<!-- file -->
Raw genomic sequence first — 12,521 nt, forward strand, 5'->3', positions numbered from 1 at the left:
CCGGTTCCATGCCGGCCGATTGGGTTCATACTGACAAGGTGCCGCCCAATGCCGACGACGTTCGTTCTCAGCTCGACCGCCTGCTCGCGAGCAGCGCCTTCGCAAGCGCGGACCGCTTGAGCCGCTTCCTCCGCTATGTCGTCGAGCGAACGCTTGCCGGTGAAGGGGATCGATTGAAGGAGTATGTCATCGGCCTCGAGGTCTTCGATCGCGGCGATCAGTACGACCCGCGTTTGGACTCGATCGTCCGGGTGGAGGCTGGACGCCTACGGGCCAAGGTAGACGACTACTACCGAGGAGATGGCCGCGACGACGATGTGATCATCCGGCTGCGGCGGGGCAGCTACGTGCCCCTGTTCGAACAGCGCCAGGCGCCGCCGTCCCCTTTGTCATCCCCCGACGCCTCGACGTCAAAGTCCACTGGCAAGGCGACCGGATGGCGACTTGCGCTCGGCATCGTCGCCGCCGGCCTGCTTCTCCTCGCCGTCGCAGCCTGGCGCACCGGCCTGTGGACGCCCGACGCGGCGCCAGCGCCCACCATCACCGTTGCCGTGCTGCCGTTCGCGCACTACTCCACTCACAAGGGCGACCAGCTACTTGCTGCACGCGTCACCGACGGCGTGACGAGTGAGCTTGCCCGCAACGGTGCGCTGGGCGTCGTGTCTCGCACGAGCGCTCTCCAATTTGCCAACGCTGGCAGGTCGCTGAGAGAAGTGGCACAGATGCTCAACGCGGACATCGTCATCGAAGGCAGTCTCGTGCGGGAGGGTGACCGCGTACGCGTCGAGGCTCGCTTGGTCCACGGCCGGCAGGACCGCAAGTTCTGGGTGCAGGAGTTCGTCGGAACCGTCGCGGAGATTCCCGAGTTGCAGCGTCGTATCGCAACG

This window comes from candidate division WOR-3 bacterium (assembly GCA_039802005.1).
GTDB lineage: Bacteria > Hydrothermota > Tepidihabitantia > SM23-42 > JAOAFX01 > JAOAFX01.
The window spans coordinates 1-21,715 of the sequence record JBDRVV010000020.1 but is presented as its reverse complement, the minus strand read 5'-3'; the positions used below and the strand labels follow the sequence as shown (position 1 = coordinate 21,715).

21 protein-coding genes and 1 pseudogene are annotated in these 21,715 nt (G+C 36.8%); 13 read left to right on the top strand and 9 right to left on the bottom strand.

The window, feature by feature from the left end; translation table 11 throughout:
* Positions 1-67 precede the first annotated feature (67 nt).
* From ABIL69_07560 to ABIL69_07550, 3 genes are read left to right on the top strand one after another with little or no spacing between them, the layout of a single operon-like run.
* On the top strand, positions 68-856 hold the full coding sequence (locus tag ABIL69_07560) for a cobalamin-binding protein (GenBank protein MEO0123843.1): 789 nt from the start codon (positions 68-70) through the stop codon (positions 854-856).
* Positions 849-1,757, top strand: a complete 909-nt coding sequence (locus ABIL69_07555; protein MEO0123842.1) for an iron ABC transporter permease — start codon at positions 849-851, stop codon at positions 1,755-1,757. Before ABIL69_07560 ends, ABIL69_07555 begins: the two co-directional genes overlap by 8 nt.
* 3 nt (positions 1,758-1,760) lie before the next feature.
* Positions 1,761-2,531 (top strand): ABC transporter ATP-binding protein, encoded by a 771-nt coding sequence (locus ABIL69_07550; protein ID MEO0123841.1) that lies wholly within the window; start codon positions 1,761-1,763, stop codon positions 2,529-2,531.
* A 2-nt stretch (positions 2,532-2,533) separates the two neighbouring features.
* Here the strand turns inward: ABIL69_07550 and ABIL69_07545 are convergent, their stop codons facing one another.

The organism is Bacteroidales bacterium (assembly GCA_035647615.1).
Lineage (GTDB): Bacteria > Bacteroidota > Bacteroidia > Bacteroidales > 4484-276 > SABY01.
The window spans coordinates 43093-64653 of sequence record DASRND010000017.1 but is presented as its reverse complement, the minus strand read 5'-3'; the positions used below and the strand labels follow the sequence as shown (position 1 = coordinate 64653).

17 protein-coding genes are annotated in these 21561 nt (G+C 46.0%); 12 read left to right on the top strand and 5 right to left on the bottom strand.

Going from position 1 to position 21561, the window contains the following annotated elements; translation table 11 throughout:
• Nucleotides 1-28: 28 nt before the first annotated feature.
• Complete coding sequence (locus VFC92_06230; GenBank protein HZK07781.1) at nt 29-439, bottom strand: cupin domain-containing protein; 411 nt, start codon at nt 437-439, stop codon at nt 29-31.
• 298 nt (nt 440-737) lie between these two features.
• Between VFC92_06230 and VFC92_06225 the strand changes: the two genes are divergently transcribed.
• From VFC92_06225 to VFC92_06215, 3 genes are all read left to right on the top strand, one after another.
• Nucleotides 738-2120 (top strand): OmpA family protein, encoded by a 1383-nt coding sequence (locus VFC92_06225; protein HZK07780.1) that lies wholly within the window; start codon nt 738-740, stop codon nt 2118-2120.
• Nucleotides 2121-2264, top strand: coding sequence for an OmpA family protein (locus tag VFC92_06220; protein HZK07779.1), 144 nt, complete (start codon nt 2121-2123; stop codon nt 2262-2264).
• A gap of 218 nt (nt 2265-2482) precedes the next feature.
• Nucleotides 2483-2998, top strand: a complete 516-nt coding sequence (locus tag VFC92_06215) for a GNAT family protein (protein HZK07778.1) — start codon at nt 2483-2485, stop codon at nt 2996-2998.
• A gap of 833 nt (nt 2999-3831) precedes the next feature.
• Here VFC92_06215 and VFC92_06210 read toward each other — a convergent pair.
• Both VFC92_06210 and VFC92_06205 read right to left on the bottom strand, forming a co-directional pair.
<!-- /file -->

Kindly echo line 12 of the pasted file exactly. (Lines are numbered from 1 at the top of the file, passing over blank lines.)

* 3 nt (positions 1,758-1,760) lie before the next feature.